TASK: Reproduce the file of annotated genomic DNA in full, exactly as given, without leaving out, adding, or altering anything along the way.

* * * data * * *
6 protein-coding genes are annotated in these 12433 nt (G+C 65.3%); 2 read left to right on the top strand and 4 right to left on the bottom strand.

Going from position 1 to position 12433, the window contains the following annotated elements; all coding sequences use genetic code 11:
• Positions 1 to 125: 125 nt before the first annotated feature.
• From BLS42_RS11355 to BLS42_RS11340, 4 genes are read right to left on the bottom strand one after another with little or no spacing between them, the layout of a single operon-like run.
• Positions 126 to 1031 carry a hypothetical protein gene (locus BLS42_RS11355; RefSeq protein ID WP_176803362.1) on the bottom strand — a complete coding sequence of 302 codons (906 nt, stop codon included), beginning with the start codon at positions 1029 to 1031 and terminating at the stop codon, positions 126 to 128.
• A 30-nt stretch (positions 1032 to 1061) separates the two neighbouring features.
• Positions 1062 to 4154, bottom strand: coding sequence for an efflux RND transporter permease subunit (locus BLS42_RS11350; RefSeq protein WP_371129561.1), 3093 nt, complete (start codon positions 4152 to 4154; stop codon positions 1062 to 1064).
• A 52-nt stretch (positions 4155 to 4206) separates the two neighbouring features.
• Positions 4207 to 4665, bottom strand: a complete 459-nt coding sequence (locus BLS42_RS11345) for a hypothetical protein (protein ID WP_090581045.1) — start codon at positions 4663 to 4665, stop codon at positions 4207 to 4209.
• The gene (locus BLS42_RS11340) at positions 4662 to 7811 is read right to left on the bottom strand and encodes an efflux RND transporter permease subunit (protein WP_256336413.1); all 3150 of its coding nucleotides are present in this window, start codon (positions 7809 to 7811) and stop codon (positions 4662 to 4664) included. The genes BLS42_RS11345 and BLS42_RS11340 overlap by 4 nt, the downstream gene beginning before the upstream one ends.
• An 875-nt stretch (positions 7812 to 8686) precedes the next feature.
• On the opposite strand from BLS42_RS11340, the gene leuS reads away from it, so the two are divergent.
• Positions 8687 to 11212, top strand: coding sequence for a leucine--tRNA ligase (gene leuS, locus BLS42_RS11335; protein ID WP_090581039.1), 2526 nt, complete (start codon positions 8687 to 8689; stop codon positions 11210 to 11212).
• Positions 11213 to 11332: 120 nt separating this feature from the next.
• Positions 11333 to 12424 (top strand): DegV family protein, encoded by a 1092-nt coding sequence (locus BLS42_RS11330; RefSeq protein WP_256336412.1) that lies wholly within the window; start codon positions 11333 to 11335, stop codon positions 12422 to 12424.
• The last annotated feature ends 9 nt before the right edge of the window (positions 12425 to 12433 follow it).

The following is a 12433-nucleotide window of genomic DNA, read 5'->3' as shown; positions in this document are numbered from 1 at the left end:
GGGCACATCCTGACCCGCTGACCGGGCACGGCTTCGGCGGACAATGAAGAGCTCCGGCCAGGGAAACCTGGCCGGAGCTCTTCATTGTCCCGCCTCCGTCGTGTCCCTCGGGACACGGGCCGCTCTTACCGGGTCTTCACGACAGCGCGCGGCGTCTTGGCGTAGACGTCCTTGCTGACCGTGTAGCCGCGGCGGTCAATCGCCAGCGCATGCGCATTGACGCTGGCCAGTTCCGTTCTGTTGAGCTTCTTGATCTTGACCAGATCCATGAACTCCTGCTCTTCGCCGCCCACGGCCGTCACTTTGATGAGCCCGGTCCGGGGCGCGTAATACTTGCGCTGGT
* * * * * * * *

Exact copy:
6 protein-coding genes are annotated in these 12433 nt (G+C 65.3%); 2 read left to right on the top strand and 4 right to left on the bottom strand.

Going from position 1 to position 12433, the window contains the following annotated elements; all coding sequences use genetic code 11:
• Positions 1 to 125: 125 nt before the first annotated feature.
• From BLS42_RS11355 to BLS42_RS11340, 4 genes are read right to left on the bottom strand one after another with little or no spacing between them, the layout of a single operon-like run.
• Positions 126 to 1031 carry a hypothetical protein gene (locus BLS42_RS11355; RefSeq protein ID WP_176803362.1) on the bottom strand — a complete coding sequence of 302 codons (906 nt, stop codon included), beginning with the start codon at positions 1029 to 1031 and terminating at the stop codon, positions 126 to 128.
• A 30-nt stretch (positions 1032 to 1061) separates the two neighbouring features.
• Positions 1062 to 4154, bottom strand: coding sequence for an efflux RND transporter permease subunit (locus BLS42_RS11350; RefSeq protein WP_371129561.1), 3093 nt, complete (start codon positions 4152 to 4154; stop codon positions 1062 to 1064).
• A 52-nt stretch (positions 4155 to 4206) separates the two neighbouring features.
• Positions 4207 to 4665, bottom strand: a complete 459-nt coding sequence (locus BLS42_RS11345) for a hypothetical protein (protein ID WP_090581045.1) — start codon at positions 4663 to 4665, stop codon at positions 4207 to 4209.
• The gene (locus BLS42_RS11340) at positions 4662 to 7811 is read right to left on the bottom strand and encodes an efflux RND transporter permease subunit (protein WP_256336413.1); all 3150 of its coding nucleotides are present in this window, start codon (positions 7809 to 7811) and stop codon (positions 4662 to 4664) included. The genes BLS42_RS11345 and BLS42_RS11340 overlap by 4 nt, the downstream gene beginning before the upstream one ends.
• An 875-nt stretch (positions 7812 to 8686) precedes the next feature.
• On the opposite strand from BLS42_RS11340, the gene leuS reads away from it, so the two are divergent.
• Positions 8687 to 11212, top strand: coding sequence for a leucine--tRNA ligase (gene leuS, locus BLS42_RS11335; protein ID WP_090581039.1), 2526 nt, complete (start codon positions 8687 to 8689; stop codon positions 11210 to 11212).
• Positions 11213 to 11332: 120 nt separating this feature from the next.
• Positions 11333 to 12424 (top strand): DegV family protein, encoded by a 1092-nt coding sequence (locus BLS42_RS11330; RefSeq protein WP_256336412.1) that lies wholly within the window; start codon positions 11333 to 11335, stop codon positions 12422 to 12424.
• The last annotated feature ends 9 nt before the right edge of the window (positions 12425 to 12433 follow it).

The following is a 12433-nucleotide window of genomic DNA, read 5'->3' as shown; positions in this document are numbered from 1 at the left end:
GGGCACATCCTGACCCGCTGACCGGGCACGGCTTCGGCGGACAATGAAGAGCTCCGGCCAGGGAAACCTGGCCGGAGCTCTTCATTGTCCCGCCTCCGTCGTGTCCCTCGGGACACGGGCCGCTCTTACCGGGTCTTCACGACAGCGCGCGGCGTCTTGGCGTAGACGTCCTTGCTGACCGTGTAGCCGCGGCGGTCAATCGCCAGCGCATGCGCATTGACGCTGGCCAGTTCCGTTCTGTTGAGCTTCTTGATCTTGACCAGATCCATGAACTCCTGCTCTTCGCCGCCCACGGCCGTCACTTTGATGAGCCCGGTCCGGGGCGCGTAATACTTGCGCTGGT